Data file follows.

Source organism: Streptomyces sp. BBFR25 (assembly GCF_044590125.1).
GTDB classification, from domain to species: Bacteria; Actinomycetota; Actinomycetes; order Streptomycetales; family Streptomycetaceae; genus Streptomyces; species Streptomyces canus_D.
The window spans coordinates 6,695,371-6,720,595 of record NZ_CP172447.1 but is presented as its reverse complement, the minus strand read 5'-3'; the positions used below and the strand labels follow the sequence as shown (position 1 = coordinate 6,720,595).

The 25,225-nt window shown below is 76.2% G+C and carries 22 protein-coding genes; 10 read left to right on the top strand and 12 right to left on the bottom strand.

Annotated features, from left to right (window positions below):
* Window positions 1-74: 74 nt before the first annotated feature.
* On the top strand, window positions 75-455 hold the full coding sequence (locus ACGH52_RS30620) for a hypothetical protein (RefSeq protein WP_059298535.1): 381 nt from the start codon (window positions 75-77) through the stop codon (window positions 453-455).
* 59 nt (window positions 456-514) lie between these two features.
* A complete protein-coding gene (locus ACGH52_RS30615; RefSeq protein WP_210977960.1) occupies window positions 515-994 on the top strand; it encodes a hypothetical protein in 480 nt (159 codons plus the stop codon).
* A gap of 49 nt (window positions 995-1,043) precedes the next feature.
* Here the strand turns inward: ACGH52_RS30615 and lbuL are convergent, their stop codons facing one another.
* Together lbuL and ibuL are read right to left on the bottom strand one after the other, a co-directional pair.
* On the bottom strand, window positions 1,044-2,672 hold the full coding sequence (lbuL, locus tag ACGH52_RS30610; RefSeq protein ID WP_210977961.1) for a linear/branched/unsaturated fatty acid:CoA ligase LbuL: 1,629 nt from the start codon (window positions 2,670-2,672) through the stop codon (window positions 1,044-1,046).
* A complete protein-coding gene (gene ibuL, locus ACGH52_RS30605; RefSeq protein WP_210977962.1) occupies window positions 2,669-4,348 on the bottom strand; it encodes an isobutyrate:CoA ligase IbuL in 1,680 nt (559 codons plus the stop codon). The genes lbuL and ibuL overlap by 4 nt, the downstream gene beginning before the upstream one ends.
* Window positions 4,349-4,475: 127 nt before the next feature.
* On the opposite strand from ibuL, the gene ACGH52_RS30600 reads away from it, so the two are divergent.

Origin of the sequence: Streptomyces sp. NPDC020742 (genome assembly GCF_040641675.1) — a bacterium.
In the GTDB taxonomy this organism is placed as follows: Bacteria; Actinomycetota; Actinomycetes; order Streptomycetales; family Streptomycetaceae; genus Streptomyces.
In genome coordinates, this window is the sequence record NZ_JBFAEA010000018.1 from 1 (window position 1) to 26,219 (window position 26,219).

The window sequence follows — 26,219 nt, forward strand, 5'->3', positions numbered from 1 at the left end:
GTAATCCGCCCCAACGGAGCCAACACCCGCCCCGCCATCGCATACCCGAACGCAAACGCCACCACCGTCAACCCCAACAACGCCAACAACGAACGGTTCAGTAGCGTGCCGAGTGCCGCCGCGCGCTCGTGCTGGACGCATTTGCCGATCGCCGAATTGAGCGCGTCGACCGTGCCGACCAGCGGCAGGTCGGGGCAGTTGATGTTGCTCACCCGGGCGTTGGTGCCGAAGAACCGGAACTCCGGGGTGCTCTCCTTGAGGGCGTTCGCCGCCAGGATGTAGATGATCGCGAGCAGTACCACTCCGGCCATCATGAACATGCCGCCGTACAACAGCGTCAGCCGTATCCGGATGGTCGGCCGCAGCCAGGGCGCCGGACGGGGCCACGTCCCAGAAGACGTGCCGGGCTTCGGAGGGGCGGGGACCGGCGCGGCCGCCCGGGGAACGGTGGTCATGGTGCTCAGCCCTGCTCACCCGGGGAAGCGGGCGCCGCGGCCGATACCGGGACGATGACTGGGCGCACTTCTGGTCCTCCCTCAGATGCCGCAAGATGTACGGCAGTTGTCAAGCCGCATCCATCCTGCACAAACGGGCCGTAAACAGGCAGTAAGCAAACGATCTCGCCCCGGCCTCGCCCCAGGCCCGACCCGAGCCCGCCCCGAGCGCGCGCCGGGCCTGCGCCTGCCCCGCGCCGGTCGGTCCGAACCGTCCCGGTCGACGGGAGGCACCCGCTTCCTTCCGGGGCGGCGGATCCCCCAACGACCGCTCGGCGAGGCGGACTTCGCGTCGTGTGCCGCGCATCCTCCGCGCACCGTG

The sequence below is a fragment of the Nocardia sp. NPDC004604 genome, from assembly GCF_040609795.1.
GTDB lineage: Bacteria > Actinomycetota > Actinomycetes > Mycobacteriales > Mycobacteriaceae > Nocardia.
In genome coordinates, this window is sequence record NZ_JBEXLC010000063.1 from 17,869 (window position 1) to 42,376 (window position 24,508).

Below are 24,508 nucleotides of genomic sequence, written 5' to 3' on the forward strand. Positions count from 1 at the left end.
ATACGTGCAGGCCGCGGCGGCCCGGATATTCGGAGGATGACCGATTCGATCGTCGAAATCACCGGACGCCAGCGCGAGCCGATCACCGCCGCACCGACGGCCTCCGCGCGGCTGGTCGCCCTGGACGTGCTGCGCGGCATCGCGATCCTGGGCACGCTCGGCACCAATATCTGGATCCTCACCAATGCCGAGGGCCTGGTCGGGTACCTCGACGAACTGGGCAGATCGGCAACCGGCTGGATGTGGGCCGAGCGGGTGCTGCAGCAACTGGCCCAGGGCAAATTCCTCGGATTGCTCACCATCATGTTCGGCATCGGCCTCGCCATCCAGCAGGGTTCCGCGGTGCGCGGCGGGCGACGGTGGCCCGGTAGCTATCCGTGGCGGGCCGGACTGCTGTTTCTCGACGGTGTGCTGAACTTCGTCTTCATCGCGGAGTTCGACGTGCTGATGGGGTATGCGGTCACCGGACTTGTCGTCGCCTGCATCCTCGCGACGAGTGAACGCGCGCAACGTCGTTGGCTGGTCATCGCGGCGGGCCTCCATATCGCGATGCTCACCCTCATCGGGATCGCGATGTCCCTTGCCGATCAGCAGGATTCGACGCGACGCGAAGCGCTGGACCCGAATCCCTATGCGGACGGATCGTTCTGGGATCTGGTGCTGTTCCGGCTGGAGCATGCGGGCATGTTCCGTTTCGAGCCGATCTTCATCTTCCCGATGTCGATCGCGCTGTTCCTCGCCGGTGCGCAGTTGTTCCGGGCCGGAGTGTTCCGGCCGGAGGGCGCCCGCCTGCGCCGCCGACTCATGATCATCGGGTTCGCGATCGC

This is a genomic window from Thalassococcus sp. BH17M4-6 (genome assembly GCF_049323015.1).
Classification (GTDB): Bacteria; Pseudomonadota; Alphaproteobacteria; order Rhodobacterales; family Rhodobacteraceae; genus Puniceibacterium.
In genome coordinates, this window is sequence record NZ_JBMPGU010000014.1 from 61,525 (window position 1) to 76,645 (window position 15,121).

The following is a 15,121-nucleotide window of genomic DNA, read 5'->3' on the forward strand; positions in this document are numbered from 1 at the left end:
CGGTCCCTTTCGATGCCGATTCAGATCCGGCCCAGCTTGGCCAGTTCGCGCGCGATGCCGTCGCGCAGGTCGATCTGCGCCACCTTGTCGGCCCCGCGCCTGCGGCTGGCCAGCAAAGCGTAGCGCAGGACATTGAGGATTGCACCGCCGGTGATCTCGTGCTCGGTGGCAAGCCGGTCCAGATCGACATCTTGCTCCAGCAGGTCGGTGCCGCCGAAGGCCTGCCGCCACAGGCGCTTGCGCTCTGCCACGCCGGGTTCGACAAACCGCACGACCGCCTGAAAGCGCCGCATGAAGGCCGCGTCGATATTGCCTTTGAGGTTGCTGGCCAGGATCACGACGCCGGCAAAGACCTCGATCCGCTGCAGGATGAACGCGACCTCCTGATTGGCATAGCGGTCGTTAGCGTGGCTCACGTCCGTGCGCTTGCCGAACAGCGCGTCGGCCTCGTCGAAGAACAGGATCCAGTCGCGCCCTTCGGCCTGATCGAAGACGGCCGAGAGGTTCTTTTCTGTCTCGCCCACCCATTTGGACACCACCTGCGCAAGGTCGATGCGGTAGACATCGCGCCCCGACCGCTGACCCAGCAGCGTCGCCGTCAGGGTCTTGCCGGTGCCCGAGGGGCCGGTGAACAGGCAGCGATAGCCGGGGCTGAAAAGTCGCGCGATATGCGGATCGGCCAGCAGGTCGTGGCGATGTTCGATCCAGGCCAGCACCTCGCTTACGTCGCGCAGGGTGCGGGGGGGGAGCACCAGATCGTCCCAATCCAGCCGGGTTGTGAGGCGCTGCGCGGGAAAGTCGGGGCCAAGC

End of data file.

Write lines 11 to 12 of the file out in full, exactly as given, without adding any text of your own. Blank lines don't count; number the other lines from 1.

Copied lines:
* Here the strand turns inward: ACGH52_RS30615 and lbuL are convergent, their stop codons facing one another.
* Together lbuL and ibuL are read right to left on the bottom strand one after the other, a co-directional pair.